And I mean squeeze in. They pack people in whether there is enough room or not. People didn’t have seats, just stood there crouched over! And they drive faster than I’m comfortable with. But – they are the best way to get around I suppose.
We on the other hand (because we’re wimps), we preferred to use a private taxi driver. The guy who picked us up at the airport (use the official rank!), was nice, so he gave us his card and we Whatsapp’d him whenever we wanted to go somewhere. It’s a pretty standard way of doing things there.
The taxi drivers will also try and get you to do day trips with them where they take you around the island. We thought about it, but hired a car for a day which was cheaper.
Next time we go, I might be a bit braver with busses etc – but we were a bit nervous and didn’t know what we were doing. Typically though, never felt like people were trying to rip us off.
Down on the south end of the island there is the boardwalk with cool bars and restaurants on there where we ate banana pancakes and repeatedly said to each other for two weeks ‘it’s incredible isn’t it?’.
It’s worth remembering that you can sit on any beach you like – they’re all public – even if it’s outside a fancy hotel.
This does mean it’s really not that hard to find a spot with no-one else around. OR – find a slightly busier place where you can hire a bed and umbrella for about $5.
Eating in Barbados
Now THIS is where we spent all our money. It’s not cheap, and we’re used to London prices.
Every time we ate out, we were spending at least £100 and even more in really nice restaurants.
That said, there are loads of cheaper BBQ huts around the place where you can get grilled fish/meat with potatoes/salad which costs around £10 – which was honestly incredibly delicious.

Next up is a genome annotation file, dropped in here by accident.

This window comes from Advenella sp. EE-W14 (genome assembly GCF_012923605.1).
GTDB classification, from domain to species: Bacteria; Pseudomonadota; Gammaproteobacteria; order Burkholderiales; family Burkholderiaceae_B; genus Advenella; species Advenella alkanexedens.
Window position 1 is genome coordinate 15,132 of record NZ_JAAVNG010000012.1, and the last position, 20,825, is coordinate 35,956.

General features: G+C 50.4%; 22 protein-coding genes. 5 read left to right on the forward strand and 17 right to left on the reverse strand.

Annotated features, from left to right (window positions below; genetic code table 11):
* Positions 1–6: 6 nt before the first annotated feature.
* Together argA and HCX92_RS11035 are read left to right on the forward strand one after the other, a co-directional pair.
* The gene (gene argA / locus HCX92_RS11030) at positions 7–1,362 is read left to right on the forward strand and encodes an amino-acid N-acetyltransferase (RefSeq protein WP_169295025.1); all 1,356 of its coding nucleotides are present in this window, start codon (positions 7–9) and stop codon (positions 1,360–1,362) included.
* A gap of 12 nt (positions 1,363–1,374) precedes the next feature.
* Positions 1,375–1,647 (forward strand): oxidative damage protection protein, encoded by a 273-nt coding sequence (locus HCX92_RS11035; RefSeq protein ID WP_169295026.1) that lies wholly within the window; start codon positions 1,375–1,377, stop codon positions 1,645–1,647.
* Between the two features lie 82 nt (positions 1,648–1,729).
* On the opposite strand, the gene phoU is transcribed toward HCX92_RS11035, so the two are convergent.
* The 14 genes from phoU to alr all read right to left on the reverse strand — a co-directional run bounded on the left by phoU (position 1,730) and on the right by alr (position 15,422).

Fast food wise, the only international one was KFC which we didn’t get a chance to try, BUT – I kept hearing that KFC in the Caribbean is loads better than the KFC’s in the UK.
We tried the local fast food joint, Chefette, and I don’t know if we went to a bad one or what, but it was GROSS. We left it.
So after spending a load of money at a restaurant on the first night, I said ‘We’re off to a Supermarket in the morning – I’m not spending that kind of money every day!’
We went to the big supermarket across the road from our Airbnb and I couldn’t believe how expensive everything was. Milk was about $7 USD – £5.50 GBP! Cereal £5!
Frustratingly, we found a much better supermarket at the end of the trip where food was much more affordable. I’ve taken a million pictures in there so will get a blog post up with the price of foods in the supermarkets ASAP.
So shop around (there aren’t a lot of shops to choose from!), and bring things like teabags with you which cost a fortune in Barbados.
Barbados is surprisingly chain free, so don’t expect Starbucks, or big shopping malls. Trust me, I’m a big shopper, and struggled to buy anything!
What to take with you to Barbados
I wrote a whole post on what I took away with me on the Carnival Cruise, but have Barbados specific ideas.
- The big one, take snorkels and inflatables with you. Again, not a lot of shops around and what I did see, wasn’t great and very expensive. Snorkelling is the best thing to do on the island, with incredible water and turtles swimming around.
- Take twice as much sunscreen and aftersun with you than you think you need
- Teabags and coffee
- Trainers – you’ll probably spend most of your time in flip flops, but if you’re going to do the caves at all, you’ll be grateful you brought proper shoes.
After returning from our cruise, we stayed north(ish) of Barbados in Cobblers Cove. Again, I’ve been really lucky to have stayed in some seriously fancy hotels, but this was right up there.